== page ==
Mixing contemporary sensibilities with traditional fantasy was a hard line to walk. I resisted doing it for as long as I could, but I finally gave in. Raine's voice just wouldn't be forced into traditional “fantasy speak,” and third-person was out of the question—Raine let me know that in no uncertain terms from day one. Once I started writing in first-person, I immediately found her voice, and I really knew I was on to something when my other characters started coming out of the woodwork as if they heard their cue to come on stage.
Armed & Magical also has a romantic element, with Raine juggling the attentions of Mychael, a handsome elven spellsinger, and Tam, a sexy goblin. I think we've all seen Orlando Bloom as Legolas enough to understand the appeal of an elf, but a goblin is an unusual choice for a love interest. Can you tell us more about your goblins? How are they different from the traditional ones?

I wanted to do something different with my elves and goblins. I have two finished manuscripts in my office closet that I consider practice books for what I'm writing now. In those books, I went with the more traditional idea of elves. In fact, the character that eventually became Raine was an elf princess, of all things. Knowing Raine now, I look back on that and it cracks me up. When I started writing Magic Lost, Trouble Found, I decided that not only should Raine be non-royal, she should be from a family of criminals, and she has to work for a living. No hoity-toity elves for me (at least not for Raine and her cousin Phaelan). However, there will be a hoity-toity, pure-blood, high-elf mage in Armed & Magical, named Carnades Silvanus.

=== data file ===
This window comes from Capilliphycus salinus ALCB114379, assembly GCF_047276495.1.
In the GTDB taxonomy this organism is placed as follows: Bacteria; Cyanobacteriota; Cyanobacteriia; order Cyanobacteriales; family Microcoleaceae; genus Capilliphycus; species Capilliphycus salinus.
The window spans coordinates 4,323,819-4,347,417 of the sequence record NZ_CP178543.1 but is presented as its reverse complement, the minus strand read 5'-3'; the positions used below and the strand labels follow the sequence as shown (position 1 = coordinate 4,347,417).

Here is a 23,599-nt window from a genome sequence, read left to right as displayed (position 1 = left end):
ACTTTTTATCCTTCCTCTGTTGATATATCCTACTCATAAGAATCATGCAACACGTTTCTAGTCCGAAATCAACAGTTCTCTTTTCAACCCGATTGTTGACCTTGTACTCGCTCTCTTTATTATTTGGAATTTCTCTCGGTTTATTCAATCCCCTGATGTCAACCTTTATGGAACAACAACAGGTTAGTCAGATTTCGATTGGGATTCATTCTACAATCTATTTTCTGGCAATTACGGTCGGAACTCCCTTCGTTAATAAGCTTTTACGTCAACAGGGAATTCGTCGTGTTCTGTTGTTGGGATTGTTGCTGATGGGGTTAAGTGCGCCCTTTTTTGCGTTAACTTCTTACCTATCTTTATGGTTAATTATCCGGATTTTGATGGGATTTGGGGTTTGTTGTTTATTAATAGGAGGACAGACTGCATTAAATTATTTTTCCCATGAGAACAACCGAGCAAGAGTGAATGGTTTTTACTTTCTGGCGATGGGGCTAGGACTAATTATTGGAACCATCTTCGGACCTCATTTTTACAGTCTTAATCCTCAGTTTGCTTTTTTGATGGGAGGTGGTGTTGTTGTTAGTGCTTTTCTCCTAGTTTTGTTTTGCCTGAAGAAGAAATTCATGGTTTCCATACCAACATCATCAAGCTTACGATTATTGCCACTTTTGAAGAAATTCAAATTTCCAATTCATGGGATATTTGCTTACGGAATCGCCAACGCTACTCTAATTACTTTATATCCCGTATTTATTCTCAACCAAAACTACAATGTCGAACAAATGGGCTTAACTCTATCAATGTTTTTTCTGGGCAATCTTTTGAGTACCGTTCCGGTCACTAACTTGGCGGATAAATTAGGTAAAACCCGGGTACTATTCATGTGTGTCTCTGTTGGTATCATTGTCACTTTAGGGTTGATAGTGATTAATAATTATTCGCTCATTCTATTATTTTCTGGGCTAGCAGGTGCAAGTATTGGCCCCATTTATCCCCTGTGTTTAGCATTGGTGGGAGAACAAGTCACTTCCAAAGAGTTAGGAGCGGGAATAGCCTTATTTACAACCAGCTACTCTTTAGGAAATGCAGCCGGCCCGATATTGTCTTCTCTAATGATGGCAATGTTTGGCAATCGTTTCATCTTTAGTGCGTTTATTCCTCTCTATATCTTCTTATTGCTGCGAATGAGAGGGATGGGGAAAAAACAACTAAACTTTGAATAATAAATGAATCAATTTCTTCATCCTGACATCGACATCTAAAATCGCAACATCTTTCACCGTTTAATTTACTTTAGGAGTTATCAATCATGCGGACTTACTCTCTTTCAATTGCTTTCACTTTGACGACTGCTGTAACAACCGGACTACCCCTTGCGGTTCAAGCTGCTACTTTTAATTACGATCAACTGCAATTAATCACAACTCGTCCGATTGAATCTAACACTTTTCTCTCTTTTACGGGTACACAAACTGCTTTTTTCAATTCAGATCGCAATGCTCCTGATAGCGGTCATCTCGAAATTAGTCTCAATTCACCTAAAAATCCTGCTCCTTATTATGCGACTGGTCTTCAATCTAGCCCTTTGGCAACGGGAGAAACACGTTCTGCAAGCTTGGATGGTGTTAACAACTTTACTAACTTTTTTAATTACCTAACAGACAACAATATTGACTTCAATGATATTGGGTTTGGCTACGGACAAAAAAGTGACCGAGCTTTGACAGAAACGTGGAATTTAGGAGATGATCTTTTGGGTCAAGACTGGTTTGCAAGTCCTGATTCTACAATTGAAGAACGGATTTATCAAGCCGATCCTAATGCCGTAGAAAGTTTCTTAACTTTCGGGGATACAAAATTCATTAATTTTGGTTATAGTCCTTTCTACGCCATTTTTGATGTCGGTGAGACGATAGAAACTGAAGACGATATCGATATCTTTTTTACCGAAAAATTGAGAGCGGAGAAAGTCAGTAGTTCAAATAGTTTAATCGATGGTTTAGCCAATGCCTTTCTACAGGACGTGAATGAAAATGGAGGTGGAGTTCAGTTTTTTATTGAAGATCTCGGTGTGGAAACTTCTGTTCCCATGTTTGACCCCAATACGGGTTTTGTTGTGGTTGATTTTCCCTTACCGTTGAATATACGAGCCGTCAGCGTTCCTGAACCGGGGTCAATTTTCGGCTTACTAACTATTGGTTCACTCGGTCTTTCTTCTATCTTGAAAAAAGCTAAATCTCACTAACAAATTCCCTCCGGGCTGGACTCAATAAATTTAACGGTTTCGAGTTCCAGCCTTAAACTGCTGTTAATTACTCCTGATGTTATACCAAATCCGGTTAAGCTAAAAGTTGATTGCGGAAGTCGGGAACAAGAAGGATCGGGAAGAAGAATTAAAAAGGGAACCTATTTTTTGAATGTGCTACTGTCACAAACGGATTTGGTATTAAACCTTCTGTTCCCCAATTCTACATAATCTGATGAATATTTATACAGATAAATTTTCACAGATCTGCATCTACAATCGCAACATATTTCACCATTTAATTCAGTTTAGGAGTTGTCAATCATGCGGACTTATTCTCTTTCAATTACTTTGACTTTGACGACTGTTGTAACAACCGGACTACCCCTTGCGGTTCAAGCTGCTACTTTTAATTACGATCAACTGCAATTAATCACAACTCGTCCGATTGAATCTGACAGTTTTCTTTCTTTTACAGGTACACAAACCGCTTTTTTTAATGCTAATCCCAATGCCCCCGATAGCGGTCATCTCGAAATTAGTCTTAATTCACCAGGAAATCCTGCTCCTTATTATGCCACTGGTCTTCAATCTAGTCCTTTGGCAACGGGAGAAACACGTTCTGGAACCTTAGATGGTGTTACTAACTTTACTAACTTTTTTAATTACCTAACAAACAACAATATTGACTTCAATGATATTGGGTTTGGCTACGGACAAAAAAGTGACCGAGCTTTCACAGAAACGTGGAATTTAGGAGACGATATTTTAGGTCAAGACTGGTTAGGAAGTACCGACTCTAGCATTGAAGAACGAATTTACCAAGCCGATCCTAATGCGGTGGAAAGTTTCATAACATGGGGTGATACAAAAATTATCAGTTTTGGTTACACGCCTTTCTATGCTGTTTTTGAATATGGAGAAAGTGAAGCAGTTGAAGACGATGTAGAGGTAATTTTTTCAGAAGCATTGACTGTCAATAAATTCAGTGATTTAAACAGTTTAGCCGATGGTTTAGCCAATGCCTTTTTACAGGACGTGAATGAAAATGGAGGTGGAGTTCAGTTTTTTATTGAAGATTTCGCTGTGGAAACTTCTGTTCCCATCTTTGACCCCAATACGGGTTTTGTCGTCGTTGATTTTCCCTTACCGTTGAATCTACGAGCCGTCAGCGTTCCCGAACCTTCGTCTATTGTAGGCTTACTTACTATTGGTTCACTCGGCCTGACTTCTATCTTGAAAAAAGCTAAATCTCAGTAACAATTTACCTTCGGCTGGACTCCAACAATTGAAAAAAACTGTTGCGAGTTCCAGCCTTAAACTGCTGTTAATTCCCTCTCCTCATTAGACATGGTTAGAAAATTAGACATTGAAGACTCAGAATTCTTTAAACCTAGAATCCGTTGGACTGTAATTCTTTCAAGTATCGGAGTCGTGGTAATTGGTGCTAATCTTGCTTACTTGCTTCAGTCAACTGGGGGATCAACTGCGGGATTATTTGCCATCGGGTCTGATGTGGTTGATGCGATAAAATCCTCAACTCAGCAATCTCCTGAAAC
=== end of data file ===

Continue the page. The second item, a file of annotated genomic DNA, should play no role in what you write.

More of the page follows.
And as to my goblins—most of the goblins in books that I'd read were short, gnarled, and had a bad case of post-nasal drip. Again, I wanted to do something different. I asked myself why couldn't goblins be gorgeous? Why couldn't they be tall, lean, silvery skinned, and wicked sexy? And while I was at it, I thought fangs and long black hair would be a nice touch. (Heck, they don't call it “fantasy” for nothing.) My goblins are just your basic dark-eyed, smooth-talking, dangerous bad boys who you probably wouldn't take home to meet the parents.
You and your husband are members of a fencing club; no doubt this real world experience is very helpful when writing novels set in a place where swordplay is the norm! How has your knowledge of fencing made its way into the books? Do you and your husband block out fight scenes together?